China’s economy may be 60% smaller than we first thought
Updated: Feb 26
A recent paper by Luis Martinez from the University of Chicago has found that the elasticity differs greatly between democratic and autocratic countries. By examining the correlation between GDP growth and Night Time Lights and then comparing a nation's ranking in the Freedom World index, Martinez found that authoritarian regimes are likely to overestimate their GDP growth figures by up to 35%. This means that if an autocratic nation reported a growth rate of 1.35%, according to the paper, its actual growth rate is at 1.0%. As such, years and years of these statistical errors can compound to create an incredibly false image regarding GDP, and, China has been found to be one of these significant culprits. Dr Joeri Schasfoort from Money and Macro had taken the work of Martinez and extrapolated China’s growth to 2021 and he found that China’s economy may be 60% smaller than we first thought.
But how reliable is this claim? 60% is a very big number and should it be true, China’s debt-to-GDP ratio will swell from 71.5% to a whopping 120%. This would spell danger for the Chinese economy for more than one reason. First, China has enough empty housing space to fill 400,000 football pitches. That's 2.85 billion square metres of empty space.
Second, for an economy with a large demand for housing, this wouldn’t be a problem, but China is different. Poor demographics and home-ownership rates of 90% with 87% owning a second property mean that there is massive supply and demand misalignment in the Chinese real estate market. Yet, despite this excess supply, Chinese real estate remains strong and residential floor space grew by an extra 20% in 2018 - the fastest growth since 2010.
At the same time, with house prices rising sixfold in Chinese ‘tier-one’ cities since 2002, the data points towards a bubble. So, should it pop due to overstated GDP figures, the Chinese economy would be in trouble. Housing plays a large part in the Chinese economy, accounting for 78% of all assets and 28% of all loans in financial institutions. As such, it is estimated that due to the backward and forward linkages the real-estate market provides to other sectors such as construction, transport, and banking, a 20% decline in activity would equate to a 5-10% fall in Chinese GDP. In the worst-case scenario, this would equate to a fall in the UK GDP of almost 3%.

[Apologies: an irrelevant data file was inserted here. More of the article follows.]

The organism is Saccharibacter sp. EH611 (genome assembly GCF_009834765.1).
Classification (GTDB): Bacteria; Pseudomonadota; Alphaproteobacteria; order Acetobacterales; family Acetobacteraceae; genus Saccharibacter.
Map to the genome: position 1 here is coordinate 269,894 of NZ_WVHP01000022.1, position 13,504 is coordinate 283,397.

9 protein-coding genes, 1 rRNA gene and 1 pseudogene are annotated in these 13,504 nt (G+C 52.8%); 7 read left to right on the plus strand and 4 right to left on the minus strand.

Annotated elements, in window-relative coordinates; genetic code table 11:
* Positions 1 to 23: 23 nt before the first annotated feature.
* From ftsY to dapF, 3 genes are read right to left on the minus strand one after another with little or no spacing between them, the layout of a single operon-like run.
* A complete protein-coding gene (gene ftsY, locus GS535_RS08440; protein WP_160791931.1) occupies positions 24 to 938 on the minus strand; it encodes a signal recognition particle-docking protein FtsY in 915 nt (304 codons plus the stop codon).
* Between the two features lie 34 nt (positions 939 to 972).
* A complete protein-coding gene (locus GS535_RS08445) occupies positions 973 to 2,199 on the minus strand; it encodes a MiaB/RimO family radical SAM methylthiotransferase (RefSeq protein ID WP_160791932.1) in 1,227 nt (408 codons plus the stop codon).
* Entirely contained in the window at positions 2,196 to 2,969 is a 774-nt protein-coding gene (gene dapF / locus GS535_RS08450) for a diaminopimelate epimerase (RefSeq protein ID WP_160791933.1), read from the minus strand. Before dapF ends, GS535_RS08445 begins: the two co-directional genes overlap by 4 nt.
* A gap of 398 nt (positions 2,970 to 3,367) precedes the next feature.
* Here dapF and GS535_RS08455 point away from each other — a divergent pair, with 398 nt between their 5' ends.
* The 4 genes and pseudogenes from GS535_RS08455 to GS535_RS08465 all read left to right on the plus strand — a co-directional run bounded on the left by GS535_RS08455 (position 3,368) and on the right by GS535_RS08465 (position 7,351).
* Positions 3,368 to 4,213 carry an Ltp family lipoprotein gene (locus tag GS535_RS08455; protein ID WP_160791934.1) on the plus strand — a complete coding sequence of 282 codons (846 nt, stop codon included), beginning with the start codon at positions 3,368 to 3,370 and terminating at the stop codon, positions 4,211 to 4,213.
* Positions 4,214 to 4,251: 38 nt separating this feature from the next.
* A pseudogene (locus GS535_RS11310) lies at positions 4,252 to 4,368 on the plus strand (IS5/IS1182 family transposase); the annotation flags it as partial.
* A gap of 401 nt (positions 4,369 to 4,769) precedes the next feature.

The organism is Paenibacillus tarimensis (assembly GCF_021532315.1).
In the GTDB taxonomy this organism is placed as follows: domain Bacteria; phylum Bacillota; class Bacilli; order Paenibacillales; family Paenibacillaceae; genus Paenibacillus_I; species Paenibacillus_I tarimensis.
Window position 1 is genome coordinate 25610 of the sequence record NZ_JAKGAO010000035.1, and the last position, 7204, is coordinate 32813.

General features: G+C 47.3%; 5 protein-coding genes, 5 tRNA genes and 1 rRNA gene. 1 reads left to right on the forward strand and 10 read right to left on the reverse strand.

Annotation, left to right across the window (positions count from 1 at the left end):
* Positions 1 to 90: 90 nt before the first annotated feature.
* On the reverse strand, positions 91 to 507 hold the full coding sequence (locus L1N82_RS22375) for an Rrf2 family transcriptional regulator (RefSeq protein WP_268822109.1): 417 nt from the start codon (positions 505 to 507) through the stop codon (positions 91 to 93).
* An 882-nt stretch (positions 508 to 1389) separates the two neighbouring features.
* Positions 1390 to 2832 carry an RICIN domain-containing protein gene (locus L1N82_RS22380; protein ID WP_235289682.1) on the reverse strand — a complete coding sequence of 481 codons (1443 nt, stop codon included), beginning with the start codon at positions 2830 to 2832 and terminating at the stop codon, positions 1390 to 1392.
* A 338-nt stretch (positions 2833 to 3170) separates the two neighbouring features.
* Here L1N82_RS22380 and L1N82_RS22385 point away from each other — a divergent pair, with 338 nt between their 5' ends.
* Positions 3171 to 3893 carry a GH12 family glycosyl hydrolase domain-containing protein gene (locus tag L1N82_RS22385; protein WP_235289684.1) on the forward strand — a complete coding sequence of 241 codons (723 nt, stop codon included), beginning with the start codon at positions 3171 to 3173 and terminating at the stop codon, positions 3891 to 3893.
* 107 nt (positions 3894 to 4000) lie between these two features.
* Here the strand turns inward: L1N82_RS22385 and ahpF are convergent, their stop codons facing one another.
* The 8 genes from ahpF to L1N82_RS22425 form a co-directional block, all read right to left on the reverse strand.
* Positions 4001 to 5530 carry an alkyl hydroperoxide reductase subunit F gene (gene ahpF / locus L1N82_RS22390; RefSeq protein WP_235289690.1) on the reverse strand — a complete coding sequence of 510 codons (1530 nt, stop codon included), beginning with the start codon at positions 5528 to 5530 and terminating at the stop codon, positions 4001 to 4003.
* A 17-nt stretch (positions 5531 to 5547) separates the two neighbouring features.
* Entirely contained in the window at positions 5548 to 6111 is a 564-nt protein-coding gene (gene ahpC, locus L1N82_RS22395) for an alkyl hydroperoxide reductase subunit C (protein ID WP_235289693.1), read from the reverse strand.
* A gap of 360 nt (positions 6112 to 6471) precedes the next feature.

We sat down with Paul Temperton, an ex-Bank of England and Merril Lynch Economist and current Founder of TIER Company, an Economics consultancy firm working with banks such as EFG & Invesco to ask his take on the issue.
“There is definitely a huge amount of physical infrastructure that has been built. This adds directly to GDP growth now but (some of it) also provides the basis for future growth. China’s transport infrastructure is far superior to that of other emerging economies, for example.”
“The major downside of this infrastructure build is that some of it is ‘roads to nowhere and ‘ghost cities. Even worse, it has been financed by debt which is now clearly at risk of defaults. Indeed, that would be my major concern: that the debt workout will take a long time.”
Whether or not this bubble pops depends on two factors; China’s domestic stability, and, whether or not the economy is actually 60% smaller. The former, domestic stability, seems quite strong. China’s housing is usually protected by down payments of more than 35%, making many mortgages protected. The latter can be questioned, however, there is some more supporting evidence. For instance, China’s provinces frequently set growth targets. If these are not met, those leading the provinces will likely be hit with the sack. As such, there is a bottom-up incentive for officials to distort GDP figures to stay in office and keep their powerful positions.
Another argument supporting China overstating its GDP figures is the Li Keqiang Index. This is an index made by ex-CCP Premier, Li Keqiang who came out criticising Chinese GDP figures due to them being man-made. Instead, Li Keqiang preferred to predict growth by examining the growth in rail freight cargo, electricity consumption, and real loans.
As shown above, the index is much more volatile as opposed to official figures. However, the index itself does not necessarily show that China overstates its figures. First, the Li Keqiang index mainly focuses on heavy industry, which is what Li Keqiang focused on when managing his province. Second, the index has a heavy correlation with commodities, meaning any global shocks to these sectors can heavily distort performance. Moreover, when the Li Keqiang index is weighted accordingly to make loans account for 50%, it is actually found China could be understating its GDP. So, which one actually is it? Well, it could be argued that rather than focusing on China underestimating or overstating its GDP, we should look at how it is streamlined instead. China’s GDP tends to be ‘smoothed’ reduced during upturns and inflated during downturns to make GDP growth more stable - there is strong evidence for this.
However, Martinez’s paper still has a very strong case. It accounts for various factors such as demographics, geography, and even stages of development. Even when considering all of these, the results still point to the same conclusion. As such, it may very well be the case that the Chinese economy is smaller, maybe not by 60%, but, smaller nevertheless.